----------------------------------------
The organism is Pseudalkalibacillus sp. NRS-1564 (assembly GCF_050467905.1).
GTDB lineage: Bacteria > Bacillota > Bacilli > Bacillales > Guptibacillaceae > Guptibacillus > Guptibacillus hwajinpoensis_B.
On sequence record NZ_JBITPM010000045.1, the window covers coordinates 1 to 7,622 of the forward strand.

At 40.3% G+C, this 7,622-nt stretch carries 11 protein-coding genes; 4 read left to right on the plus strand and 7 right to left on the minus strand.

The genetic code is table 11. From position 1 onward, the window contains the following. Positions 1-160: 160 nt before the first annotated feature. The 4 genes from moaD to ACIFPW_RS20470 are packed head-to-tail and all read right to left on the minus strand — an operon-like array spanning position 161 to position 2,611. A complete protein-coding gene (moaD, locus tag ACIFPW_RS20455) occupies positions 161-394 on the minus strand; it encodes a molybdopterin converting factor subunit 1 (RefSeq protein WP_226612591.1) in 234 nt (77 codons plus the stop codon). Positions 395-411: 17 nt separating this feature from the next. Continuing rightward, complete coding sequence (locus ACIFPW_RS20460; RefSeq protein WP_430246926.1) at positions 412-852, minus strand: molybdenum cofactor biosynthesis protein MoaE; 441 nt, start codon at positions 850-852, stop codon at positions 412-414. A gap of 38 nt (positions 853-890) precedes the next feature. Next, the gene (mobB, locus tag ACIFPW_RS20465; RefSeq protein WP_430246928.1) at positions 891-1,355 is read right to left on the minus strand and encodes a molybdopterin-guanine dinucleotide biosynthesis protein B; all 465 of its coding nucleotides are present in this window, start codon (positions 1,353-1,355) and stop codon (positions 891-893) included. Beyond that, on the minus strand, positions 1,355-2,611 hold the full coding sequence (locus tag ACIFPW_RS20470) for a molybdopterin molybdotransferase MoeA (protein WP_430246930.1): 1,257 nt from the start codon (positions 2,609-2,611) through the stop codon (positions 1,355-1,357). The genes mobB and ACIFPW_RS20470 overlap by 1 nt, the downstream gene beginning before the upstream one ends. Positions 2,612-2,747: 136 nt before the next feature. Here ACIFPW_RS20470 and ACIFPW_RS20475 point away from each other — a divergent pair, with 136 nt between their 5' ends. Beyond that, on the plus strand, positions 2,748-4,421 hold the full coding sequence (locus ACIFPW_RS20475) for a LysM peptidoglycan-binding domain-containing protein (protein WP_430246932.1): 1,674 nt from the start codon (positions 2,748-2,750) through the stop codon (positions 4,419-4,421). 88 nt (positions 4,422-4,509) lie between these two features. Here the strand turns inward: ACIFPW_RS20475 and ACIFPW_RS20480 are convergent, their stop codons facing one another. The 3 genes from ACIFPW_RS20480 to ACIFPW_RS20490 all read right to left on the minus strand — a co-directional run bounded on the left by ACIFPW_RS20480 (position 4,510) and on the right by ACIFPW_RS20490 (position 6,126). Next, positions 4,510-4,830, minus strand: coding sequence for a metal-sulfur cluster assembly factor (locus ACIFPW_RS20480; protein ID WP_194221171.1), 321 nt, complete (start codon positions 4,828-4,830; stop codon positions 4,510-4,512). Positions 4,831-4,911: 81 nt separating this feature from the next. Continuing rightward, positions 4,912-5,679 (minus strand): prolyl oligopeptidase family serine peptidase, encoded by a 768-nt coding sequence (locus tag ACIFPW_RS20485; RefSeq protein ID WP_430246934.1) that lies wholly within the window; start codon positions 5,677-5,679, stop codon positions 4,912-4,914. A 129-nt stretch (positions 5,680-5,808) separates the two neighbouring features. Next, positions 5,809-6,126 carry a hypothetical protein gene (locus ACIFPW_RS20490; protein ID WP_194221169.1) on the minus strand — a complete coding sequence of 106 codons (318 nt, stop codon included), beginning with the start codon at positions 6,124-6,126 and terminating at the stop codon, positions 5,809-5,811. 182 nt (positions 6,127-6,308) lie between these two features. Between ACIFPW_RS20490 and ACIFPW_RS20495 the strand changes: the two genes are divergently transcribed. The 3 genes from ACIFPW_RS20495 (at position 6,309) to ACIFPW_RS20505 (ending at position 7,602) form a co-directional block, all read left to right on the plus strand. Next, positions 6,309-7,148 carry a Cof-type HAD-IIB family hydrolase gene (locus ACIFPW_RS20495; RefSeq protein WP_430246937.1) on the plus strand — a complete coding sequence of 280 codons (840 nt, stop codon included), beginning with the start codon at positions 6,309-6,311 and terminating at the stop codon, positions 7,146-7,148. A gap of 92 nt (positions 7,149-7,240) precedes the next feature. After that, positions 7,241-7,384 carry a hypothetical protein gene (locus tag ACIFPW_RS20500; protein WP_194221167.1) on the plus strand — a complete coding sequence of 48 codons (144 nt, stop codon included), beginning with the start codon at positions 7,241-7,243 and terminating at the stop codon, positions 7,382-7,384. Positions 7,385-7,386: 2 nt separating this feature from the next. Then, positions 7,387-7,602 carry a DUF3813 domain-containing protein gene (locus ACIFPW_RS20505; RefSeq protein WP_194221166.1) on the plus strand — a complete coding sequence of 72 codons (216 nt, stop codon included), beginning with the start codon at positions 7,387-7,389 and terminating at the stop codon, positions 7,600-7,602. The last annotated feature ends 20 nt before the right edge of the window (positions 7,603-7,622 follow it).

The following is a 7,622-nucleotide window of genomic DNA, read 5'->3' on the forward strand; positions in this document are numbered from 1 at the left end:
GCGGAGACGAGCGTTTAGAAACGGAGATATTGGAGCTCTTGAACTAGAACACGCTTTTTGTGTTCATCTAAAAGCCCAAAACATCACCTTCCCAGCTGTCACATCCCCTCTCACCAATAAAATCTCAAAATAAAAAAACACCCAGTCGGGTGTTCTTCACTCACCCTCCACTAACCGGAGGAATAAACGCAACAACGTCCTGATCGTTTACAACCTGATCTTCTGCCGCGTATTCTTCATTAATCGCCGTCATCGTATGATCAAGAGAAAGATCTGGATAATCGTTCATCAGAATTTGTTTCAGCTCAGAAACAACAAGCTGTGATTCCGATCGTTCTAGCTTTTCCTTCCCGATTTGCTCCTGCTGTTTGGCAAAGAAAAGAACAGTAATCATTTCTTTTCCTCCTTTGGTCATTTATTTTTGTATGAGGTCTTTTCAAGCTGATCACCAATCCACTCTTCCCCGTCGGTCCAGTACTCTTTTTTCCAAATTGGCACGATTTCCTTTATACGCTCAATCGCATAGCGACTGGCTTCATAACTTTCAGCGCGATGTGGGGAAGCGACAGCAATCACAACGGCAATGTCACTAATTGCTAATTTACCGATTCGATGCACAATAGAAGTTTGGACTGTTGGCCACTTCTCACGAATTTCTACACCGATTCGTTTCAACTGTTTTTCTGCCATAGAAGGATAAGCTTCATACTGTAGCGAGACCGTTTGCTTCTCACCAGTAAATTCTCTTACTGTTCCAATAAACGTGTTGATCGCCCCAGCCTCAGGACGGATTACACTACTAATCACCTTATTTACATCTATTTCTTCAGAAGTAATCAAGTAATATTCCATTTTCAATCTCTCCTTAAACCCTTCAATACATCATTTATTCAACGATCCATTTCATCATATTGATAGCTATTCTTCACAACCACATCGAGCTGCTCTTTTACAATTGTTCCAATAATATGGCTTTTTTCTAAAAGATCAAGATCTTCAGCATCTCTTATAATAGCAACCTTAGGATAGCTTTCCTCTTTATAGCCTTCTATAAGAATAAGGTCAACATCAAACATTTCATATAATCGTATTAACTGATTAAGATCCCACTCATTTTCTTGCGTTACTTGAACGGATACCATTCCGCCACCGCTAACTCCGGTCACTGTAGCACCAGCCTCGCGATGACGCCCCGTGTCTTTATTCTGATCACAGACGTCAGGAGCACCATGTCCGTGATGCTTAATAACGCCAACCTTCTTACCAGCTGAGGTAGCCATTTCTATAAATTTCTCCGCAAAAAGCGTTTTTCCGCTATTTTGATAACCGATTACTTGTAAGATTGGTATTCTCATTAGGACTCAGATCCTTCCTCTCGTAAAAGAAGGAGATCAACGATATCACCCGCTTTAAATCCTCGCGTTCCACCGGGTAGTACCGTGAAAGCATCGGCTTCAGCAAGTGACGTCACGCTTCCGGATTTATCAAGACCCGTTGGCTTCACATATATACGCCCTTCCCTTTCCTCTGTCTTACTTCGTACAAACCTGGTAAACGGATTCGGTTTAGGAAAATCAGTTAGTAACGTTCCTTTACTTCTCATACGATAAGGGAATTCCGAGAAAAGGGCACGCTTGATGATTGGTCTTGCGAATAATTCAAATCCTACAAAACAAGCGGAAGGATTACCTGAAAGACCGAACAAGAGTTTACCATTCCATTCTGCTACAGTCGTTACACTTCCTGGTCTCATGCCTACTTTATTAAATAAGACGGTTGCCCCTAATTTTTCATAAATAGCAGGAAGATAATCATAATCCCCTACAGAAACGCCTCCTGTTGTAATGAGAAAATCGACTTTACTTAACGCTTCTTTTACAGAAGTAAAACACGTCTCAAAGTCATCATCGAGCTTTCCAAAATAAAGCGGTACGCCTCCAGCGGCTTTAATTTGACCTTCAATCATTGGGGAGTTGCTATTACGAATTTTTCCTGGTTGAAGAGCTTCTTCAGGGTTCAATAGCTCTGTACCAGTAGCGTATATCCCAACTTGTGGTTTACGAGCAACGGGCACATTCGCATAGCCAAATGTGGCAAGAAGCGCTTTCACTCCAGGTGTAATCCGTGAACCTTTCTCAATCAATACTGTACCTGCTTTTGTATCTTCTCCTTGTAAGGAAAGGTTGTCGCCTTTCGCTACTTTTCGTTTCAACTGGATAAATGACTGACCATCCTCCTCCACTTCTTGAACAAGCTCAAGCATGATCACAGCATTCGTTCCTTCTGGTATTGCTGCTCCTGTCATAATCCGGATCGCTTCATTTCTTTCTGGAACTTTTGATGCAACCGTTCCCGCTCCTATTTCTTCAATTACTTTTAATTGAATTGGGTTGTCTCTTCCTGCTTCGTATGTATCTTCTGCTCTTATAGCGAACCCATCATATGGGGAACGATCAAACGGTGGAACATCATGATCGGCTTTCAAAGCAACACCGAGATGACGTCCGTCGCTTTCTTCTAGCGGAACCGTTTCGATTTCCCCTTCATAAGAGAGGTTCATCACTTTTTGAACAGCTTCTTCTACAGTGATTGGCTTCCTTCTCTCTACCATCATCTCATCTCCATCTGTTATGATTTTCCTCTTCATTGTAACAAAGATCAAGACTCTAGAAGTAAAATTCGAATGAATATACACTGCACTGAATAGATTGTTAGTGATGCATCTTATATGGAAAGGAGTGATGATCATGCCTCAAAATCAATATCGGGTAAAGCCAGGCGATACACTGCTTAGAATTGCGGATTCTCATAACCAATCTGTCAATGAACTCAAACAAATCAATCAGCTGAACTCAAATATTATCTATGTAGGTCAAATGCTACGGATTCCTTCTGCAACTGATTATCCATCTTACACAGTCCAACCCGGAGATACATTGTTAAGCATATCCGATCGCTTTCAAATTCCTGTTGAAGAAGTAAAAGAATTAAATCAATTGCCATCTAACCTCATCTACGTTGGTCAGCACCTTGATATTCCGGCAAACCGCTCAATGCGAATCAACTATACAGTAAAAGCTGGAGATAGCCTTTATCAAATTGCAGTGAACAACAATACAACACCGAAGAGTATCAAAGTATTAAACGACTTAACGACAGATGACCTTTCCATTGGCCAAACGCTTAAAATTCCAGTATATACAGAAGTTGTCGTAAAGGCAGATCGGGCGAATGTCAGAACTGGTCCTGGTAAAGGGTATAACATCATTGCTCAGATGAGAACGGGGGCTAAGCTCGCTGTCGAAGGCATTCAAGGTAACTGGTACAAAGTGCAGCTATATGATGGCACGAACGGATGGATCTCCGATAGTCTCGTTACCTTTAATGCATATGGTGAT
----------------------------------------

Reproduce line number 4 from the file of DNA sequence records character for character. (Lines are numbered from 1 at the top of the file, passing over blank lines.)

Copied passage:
At 40.3% G+C, this 7,622-nt stretch carries 11 protein-coding genes; 4 read left to right on the plus strand and 7 right to left on the minus strand.